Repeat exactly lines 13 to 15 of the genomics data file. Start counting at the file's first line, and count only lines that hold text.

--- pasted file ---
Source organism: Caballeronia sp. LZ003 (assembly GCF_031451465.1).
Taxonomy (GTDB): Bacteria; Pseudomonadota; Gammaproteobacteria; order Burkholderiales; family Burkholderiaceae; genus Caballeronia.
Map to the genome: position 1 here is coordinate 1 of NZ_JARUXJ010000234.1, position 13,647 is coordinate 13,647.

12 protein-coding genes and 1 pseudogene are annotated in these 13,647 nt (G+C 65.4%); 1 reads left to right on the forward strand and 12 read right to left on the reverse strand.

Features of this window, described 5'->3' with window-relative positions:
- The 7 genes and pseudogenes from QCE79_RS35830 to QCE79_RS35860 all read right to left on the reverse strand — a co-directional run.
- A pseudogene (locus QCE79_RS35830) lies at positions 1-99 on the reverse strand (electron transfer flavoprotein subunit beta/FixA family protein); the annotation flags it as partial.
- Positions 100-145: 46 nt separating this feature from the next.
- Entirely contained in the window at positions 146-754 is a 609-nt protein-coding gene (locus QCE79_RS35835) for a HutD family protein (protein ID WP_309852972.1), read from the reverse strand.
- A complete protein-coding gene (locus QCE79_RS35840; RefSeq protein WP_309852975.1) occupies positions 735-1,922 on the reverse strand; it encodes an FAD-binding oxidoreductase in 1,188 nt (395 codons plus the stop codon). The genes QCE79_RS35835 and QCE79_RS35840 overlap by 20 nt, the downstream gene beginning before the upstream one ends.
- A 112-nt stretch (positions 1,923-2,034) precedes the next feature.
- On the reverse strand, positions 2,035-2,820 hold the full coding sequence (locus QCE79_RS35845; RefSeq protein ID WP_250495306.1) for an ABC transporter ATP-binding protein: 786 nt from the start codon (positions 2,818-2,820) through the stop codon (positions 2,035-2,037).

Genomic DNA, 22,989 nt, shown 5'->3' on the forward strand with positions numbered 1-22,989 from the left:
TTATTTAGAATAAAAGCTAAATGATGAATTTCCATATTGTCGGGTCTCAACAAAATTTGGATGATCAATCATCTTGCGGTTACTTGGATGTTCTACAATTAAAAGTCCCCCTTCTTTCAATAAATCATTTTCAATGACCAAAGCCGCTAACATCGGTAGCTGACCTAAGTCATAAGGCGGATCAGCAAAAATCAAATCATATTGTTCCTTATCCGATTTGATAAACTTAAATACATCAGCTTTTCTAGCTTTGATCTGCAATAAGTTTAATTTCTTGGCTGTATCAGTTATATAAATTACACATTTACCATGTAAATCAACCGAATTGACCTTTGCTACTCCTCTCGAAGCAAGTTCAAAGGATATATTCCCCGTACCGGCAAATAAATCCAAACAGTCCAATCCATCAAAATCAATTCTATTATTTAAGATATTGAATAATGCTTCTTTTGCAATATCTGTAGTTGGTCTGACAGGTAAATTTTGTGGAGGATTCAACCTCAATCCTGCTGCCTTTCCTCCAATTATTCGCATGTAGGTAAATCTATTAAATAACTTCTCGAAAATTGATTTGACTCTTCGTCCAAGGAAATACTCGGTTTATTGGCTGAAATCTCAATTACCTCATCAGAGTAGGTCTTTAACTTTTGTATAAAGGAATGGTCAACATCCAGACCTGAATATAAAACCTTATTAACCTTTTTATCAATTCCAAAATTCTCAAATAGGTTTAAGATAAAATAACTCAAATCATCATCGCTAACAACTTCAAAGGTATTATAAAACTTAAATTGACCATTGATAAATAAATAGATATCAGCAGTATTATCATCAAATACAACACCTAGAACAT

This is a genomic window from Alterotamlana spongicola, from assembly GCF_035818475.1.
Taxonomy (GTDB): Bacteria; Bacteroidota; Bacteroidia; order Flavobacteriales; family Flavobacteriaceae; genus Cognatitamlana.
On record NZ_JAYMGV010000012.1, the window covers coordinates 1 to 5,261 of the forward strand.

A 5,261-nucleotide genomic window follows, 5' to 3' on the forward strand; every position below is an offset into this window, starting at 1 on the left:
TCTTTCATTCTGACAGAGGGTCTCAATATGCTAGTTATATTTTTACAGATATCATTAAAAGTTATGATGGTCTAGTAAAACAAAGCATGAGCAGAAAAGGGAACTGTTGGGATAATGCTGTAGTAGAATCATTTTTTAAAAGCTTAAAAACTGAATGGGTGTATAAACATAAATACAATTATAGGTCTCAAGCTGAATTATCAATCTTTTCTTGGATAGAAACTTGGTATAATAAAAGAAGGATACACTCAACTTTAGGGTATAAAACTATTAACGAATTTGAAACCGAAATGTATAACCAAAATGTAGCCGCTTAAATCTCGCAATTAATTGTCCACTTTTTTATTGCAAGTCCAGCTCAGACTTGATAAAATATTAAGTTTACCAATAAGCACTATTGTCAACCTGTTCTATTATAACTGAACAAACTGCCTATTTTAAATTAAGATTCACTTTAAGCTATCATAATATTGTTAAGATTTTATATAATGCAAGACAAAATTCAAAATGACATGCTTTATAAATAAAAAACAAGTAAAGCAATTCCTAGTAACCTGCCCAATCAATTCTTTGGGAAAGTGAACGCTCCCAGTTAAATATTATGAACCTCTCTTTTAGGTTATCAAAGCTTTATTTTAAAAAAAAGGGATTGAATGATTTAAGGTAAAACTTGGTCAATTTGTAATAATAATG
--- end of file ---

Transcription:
Genomic DNA, 22,989 nt, shown 5'->3' on the forward strand with positions numbered 1-22,989 from the left:
TTATTTAGAATAAAAGCTAAATGATGAATTTCCATATTGTCGGGTCTCAACAAAATTTGGATGATCAATCATCTTGCGGTTACTTGGATGTTCTACAATTAAAAGTCCCCCTTCTTTCAATAAATCATTTTCAATGACCAAAGCCGCTAACATCGGTAGCTGACCTAAGTCATAAGGCGGATCAGCAAAAATCAAATCATATTGTTCCTTATCCGATTTGATAAACTTAAATACATCAGCTTTTCTAGCTTTGATCTGCAATAAGTTTAATTTCTTGGCTGTATCAGTTATATAAATTACACATTTACCATGTAAATCAACCGAATTGACCTTTGCTACTCCTCTCGAAGCAAGTTCAAAGGATATATTCCCCGTACCGGCAAATAAATCCAAACAGTCCAATCCATCAAAATCAATTCTATTATTTAAGATATTGAATAATGCTTCTTTTGCAATATCTGTAGTTGGTCTGACAGGTAAATTTTGTGGAGGATTCAACCTCAATCCTGCTGCCTTTCCTCCAATTATTCGCATGTAGGTAAATCTATTAAATAACTTCTCGAAAATTGATTTGACTCTTCGTCCAAGGAAATACTCGGTTTATTGGCTGAAATCTCAATTACCTCATCAGAGTAGGTCTTTAACTTTTGTATAAAGGAATGGTCAACATCCAGACCTGAATATAAAACCTTATTAACCTTTTTATCAATTCCAAAATTCTCAAATAGGTTTAAGATAAAATAACTCAAATCATCATCGCTAACAACTTCAAAGGTATTATAAAACTTAAATTGACCATTGATAAATAAATAGATATCAGCAGTATTATCATCAAATACAACACCTAGAACAT

This is a genomic window from Alterotamlana spongicola, from assembly GCF_035818475.1.